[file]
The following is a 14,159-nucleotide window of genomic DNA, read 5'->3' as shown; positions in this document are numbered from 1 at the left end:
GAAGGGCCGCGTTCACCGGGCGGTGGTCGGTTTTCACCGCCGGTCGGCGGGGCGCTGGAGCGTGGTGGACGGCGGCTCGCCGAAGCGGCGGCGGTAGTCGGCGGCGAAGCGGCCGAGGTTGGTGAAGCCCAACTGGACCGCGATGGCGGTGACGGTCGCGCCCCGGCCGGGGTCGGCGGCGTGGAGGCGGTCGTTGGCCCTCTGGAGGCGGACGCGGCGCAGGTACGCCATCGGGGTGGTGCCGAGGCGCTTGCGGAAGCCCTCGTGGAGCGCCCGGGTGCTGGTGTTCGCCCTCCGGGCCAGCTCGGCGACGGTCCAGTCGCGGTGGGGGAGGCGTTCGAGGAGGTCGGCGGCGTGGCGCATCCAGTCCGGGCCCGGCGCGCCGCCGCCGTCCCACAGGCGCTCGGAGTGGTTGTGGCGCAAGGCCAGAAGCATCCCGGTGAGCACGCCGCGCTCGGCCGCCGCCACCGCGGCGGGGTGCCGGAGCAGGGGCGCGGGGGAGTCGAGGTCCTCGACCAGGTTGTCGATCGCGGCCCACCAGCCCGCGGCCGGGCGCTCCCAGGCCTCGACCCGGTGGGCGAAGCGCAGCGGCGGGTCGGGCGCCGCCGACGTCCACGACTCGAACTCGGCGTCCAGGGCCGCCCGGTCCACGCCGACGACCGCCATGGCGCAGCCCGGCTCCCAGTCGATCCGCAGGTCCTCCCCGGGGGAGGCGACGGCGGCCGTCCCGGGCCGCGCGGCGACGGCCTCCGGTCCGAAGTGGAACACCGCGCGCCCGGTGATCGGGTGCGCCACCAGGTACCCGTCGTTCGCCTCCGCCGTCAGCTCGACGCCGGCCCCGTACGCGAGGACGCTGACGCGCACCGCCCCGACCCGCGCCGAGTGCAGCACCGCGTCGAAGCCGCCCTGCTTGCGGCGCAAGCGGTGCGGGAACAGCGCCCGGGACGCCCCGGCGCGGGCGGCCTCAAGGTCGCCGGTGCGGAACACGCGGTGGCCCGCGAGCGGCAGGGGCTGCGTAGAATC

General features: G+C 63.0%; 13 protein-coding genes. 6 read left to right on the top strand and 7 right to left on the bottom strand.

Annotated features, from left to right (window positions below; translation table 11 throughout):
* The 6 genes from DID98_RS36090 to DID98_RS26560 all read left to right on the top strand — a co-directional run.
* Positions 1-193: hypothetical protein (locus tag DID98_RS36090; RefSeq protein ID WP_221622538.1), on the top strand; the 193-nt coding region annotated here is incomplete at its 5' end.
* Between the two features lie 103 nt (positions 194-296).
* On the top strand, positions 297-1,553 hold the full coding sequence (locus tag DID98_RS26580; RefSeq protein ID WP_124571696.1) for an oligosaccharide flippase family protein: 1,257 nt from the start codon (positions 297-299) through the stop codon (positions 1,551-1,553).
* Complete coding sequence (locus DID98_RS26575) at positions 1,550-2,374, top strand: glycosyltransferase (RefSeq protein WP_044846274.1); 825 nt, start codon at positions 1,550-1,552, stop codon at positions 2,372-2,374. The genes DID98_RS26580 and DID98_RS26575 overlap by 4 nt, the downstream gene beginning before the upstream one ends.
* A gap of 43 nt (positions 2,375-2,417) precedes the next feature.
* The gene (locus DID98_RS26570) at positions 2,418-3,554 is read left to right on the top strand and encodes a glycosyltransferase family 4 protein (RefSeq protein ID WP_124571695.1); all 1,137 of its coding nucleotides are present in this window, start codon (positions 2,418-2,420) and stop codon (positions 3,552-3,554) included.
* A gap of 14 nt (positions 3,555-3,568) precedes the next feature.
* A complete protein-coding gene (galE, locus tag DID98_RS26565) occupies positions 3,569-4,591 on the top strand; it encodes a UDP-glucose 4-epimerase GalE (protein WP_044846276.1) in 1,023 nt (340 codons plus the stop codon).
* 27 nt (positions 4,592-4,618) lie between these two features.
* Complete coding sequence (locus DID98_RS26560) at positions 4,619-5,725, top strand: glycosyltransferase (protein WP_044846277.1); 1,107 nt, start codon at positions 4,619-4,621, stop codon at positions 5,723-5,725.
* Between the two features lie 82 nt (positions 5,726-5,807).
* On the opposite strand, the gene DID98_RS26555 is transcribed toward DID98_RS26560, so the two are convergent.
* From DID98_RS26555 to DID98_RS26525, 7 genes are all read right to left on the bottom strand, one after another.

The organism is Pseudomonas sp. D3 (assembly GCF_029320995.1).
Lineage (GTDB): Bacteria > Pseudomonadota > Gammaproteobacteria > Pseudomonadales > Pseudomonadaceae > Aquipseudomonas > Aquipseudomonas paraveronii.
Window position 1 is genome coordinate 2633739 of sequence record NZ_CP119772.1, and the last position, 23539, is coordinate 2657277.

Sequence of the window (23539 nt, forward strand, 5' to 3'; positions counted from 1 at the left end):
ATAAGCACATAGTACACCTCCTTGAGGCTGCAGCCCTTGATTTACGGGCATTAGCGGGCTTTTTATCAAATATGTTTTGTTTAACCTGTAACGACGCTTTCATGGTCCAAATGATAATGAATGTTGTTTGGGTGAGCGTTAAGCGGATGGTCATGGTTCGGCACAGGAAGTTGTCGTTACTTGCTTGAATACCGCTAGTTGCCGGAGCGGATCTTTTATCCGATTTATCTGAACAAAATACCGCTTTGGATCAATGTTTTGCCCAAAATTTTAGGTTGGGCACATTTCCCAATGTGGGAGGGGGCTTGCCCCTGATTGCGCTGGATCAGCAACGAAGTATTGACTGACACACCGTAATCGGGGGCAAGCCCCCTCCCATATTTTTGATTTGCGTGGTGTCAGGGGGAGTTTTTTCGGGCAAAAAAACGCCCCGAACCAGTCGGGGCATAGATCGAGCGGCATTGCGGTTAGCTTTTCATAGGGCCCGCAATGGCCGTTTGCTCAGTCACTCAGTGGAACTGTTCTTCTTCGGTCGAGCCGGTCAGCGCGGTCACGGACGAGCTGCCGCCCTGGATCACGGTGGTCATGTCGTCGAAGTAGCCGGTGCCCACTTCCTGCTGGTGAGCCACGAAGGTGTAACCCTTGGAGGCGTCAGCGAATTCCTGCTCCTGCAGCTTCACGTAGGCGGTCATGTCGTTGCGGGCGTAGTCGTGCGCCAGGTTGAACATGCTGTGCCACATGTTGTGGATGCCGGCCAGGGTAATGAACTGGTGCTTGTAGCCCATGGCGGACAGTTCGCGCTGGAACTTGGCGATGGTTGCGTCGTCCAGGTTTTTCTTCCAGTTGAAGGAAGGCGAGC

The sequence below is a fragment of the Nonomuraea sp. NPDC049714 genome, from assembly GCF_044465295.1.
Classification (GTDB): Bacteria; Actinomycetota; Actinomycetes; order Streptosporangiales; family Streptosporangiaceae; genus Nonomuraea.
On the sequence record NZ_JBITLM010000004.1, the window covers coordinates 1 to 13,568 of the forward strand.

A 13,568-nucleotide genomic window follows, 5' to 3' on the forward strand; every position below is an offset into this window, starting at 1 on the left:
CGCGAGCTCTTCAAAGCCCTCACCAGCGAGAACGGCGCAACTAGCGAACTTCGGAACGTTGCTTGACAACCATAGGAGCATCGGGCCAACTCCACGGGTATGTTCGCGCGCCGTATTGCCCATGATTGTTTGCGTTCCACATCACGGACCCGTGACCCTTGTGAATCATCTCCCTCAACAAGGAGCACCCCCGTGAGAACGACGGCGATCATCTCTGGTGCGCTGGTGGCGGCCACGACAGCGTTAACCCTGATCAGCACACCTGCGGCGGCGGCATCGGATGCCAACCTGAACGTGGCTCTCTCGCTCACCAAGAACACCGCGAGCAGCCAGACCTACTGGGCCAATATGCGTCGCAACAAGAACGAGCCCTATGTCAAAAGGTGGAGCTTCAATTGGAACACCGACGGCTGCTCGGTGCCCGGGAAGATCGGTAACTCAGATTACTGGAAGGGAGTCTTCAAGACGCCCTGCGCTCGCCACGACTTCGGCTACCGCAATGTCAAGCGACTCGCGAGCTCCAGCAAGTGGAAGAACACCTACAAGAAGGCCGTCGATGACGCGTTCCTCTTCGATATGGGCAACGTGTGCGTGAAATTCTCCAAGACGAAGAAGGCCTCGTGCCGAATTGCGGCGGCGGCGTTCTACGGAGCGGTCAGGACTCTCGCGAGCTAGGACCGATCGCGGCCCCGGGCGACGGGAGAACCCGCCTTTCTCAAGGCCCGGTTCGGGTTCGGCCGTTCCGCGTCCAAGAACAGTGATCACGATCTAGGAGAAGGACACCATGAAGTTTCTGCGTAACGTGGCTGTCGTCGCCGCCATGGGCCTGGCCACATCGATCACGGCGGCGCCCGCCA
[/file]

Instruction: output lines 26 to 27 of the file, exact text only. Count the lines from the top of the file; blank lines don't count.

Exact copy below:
On the sequence record NZ_JBITLM010000004.1, the window covers coordinates 1 to 13,568 of the forward strand.

A 13,568-nucleotide genomic window follows, 5' to 3' on the forward strand; every position below is an offset into this window, starting at 1 on the left: